Background Incidence figures for rheumatoid arthritis (RA) differ considerably, probably reflecting true variation as well as differences in case definition (+/– classification criteria), severity, case validation, recruitment methods, time periods and ascertainment probabilities. Smoking is the hitherto strongest environmental risk factor for RA but has only been evaluated in case control studies.
Objectives To measure the incidence of rheumatoid arthritis in a cohort of Danish twins in order to validate the external validity of twin studies with respect to RA and to determine the impact of smoking on RA occurrence in a cohort study.
Methods Through postal surveys we have recruited RA cases from nation-wide twin birth cohorts and validated the diagnosis through clinical examination, medical records, serology. Completeness was estimated through record linkage with the Danish National Patient Registry and the Danish Register of Causes of Death.
Information on smoking was obtained by successive self-administered questionnaires and in-person interviews of Danish twins from 1966 through 2002. Only smoking before RA was diagnosed was classified as “ever smoking''.
Results A total of 56,707 individual twins were enrolled of which 45,280 responded, yielding a response rate at 80%. After validation162 twins fulfilled the RA criteria, IgM-RF+ 81% (95%CI: 75 to 87), ACPA+ 77% (95%CI: 71 to 84), shared epitope+ 77% (95%CI: 71 to 84) and nodular disease+ 47% (95%CI: 39 to 55). The point prevalence was 0.20% (95%CI 0.14% – 0.27%) in men, 0.54% (95% CI: 0.44% – 0.64%) in women and 0.37% (95% CI 0.31% – 0.43%) in men and women, age- and sex adjusted to the 2004 Danish population. The age adjusted annual incidence per 100.000 person-years was 13.3 (95%CI: 9.6 to 18.1) in men, 27.3 (95%CI: 22.6 to 32.6) in women and age and sex adjusted 20.0 (95% CI: 17.0 to 23.3) in both sexes. Missing information on smoking was 9% and 12% among RA cases and the population at risk respectively. The incidence rate ratio of ever smoking was 2.0 (95% CI: 1.4 to 2.9).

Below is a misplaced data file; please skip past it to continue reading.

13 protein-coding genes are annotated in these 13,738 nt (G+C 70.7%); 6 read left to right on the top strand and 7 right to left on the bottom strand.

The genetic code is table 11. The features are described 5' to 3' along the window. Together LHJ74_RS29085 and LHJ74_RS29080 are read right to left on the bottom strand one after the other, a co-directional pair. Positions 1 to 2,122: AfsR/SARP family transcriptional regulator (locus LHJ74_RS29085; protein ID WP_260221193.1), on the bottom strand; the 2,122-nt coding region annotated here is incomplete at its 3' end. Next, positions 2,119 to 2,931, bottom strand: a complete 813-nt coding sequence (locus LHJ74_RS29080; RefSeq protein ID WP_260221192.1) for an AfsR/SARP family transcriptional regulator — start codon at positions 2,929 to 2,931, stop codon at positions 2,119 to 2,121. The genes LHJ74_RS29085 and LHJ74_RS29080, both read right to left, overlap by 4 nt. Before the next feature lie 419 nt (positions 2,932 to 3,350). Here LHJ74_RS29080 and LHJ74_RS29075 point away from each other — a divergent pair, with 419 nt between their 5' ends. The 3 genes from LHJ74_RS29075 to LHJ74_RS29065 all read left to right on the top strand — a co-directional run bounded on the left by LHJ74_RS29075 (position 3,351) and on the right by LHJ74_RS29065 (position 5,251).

Conclusions The incidence of RA with age at onset after 55 years was lower than reported in other Scandinavian register based studies of singletons. However, the incidence corresponded to previous figures on RA patients with clinically important loss of physical function, indicating that disease severity differed between the studies. Preclinical smoking doubled the risk of acquiring RA, in particular RA with late age at onset.
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Disclosure of Interest None Declared
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